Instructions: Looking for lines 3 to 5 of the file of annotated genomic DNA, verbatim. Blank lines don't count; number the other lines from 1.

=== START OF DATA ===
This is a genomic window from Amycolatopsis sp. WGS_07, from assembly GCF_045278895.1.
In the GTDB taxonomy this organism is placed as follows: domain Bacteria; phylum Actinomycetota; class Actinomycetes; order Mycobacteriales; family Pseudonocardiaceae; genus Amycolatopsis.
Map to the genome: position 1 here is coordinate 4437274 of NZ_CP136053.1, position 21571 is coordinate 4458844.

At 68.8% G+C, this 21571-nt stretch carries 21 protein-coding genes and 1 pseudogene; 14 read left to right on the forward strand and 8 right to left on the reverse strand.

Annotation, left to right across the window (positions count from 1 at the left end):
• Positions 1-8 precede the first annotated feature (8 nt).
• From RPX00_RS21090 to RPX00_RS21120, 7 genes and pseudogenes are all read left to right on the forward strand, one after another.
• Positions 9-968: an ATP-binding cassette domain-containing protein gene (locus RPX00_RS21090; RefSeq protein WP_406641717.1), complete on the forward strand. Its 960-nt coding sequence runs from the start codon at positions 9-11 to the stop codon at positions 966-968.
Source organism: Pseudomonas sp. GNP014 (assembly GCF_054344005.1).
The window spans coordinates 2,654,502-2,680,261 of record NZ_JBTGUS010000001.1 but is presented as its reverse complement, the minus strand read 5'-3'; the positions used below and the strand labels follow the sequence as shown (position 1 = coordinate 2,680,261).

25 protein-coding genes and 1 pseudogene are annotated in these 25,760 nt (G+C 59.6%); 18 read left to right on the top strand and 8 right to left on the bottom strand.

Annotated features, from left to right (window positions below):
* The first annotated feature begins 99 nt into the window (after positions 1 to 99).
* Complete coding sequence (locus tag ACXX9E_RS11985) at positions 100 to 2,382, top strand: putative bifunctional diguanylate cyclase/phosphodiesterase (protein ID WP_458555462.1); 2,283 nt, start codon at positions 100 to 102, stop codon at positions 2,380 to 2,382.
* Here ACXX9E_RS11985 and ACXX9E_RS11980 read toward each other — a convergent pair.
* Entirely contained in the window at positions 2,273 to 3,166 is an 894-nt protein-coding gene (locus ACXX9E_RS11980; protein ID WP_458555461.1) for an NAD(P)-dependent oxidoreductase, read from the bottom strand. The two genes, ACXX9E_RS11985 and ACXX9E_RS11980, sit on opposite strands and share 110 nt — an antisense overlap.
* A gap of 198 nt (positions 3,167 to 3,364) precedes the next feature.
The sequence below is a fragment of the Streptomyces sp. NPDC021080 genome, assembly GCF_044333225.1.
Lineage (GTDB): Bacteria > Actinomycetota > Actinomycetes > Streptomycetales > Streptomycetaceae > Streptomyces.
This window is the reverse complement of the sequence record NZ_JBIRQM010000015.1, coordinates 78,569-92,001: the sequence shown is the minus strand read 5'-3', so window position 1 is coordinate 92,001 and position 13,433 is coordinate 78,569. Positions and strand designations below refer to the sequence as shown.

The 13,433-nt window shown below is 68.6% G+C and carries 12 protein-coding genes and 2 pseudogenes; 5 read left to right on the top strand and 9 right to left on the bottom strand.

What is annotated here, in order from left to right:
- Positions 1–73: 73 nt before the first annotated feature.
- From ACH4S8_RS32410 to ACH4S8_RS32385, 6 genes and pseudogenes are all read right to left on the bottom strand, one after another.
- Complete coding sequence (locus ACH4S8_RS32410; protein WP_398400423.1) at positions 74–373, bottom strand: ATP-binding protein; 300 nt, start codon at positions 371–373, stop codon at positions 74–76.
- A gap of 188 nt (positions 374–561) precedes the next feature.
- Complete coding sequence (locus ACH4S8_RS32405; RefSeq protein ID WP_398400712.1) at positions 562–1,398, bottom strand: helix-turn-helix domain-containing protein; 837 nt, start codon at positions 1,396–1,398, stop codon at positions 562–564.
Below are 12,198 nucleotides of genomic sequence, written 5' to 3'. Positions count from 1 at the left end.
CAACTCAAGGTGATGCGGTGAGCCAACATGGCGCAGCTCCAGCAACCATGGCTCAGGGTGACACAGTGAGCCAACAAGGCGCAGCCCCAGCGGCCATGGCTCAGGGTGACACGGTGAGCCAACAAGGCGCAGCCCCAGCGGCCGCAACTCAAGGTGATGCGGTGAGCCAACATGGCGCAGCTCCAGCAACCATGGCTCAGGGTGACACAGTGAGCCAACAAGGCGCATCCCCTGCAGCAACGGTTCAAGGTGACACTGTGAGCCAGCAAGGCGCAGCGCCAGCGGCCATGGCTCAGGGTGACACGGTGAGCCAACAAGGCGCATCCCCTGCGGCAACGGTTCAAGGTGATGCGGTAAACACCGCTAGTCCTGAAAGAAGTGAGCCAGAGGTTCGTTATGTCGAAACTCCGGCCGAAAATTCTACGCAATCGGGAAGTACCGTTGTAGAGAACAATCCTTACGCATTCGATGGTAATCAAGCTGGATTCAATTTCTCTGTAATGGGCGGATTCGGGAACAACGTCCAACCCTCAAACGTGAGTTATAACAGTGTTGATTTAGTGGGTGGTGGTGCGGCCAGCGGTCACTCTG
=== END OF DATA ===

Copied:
Map to the genome: position 1 here is coordinate 4437274 of NZ_CP136053.1, position 21571 is coordinate 4458844.

At 68.8% G+C, this 21571-nt stretch carries 21 protein-coding genes and 1 pseudogene; 14 read left to right on the forward strand and 8 right to left on the reverse strand.

Annotation, left to right across the window (positions count from 1 at the left end):